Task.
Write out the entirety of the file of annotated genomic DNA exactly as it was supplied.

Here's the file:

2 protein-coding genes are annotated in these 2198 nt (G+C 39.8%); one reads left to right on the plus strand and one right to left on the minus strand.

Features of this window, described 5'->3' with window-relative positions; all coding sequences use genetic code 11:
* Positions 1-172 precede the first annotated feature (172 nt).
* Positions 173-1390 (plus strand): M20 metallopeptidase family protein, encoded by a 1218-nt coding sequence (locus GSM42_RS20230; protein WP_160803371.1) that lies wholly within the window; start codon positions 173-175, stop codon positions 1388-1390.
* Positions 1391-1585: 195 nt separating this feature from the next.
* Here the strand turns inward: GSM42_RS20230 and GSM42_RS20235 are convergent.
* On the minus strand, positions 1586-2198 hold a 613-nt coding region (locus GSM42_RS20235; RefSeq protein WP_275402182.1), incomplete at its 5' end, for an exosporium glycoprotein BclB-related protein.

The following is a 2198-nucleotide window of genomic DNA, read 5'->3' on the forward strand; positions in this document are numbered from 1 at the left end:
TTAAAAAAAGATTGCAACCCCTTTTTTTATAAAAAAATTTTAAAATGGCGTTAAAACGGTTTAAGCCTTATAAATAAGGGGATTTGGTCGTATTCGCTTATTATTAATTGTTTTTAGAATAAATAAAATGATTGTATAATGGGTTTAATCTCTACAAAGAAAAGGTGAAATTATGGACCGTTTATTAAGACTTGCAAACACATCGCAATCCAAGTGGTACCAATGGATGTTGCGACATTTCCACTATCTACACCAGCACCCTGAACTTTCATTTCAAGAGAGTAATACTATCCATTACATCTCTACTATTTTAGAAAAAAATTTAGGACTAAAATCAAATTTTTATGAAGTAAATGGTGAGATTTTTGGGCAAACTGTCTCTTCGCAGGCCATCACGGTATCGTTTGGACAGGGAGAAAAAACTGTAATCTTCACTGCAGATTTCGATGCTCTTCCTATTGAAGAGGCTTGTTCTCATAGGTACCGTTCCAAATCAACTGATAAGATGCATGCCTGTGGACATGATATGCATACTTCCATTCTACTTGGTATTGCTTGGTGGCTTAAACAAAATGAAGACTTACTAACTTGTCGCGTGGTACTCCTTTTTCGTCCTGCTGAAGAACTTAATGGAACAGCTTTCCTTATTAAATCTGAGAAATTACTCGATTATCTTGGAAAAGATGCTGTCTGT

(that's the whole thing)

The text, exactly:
2 protein-coding genes are annotated in these 2198 nt (G+C 39.8%); one reads left to right on the plus strand and one right to left on the minus strand.

Features of this window, described 5'->3' with window-relative positions; all coding sequences use genetic code 11:
* Positions 1-172 precede the first annotated feature (172 nt).
* Positions 173-1390 (plus strand): M20 metallopeptidase family protein, encoded by a 1218-nt coding sequence (locus GSM42_RS20230; protein WP_160803371.1) that lies wholly within the window; start codon positions 173-175, stop codon positions 1388-1390.
* Positions 1391-1585: 195 nt separating this feature from the next.
* Here the strand turns inward: GSM42_RS20230 and GSM42_RS20235 are convergent.
* On the minus strand, positions 1586-2198 hold a 613-nt coding region (locus GSM42_RS20235; RefSeq protein WP_275402182.1), incomplete at its 5' end, for an exosporium glycoprotein BclB-related protein.

The following is a 2198-nucleotide window of genomic DNA, read 5'->3' on the forward strand; positions in this document are numbered from 1 at the left end:
TTAAAAAAAGATTGCAACCCCTTTTTTTATAAAAAAATTTTAAAATGGCGTTAAAACGGTTTAAGCCTTATAAATAAGGGGATTTGGTCGTATTCGCTTATTATTAATTGTTTTTAGAATAAATAAAATGATTGTATAATGGGTTTAATCTCTACAAAGAAAAGGTGAAATTATGGACCGTTTATTAAGACTTGCAAACACATCGCAATCCAAGTGGTACCAATGGATGTTGCGACATTTCCACTATCTACACCAGCACCCTGAACTTTCATTTCAAGAGAGTAATACTATCCATTACATCTCTACTATTTTAGAAAAAAATTTAGGACTAAAATCAAATTTTTATGAAGTAAATGGTGAGATTTTTGGGCAAACTGTCTCTTCGCAGGCCATCACGGTATCGTTTGGACAGGGAGAAAAAACTGTAATCTTCACTGCAGATTTCGATGCTCTTCCTATTGAAGAGGCTTGTTCTCATAGGTACCGTTCCAAATCAACTGATAAGATGCATGCCTGTGGACATGATATGCATACTTCCATTCTACTTGGTATTGCTTGGTGGCTTAAACAAAATGAAGACTTACTAACTTGTCGCGTGGTACTCCTTTTTCGTCCTGCTGAAGAACTTAATGGAACAGCTTTCCTTATTAAATCTGAGAAATTACTCGATTATCTTGGAAAAGATGCTGTCTGT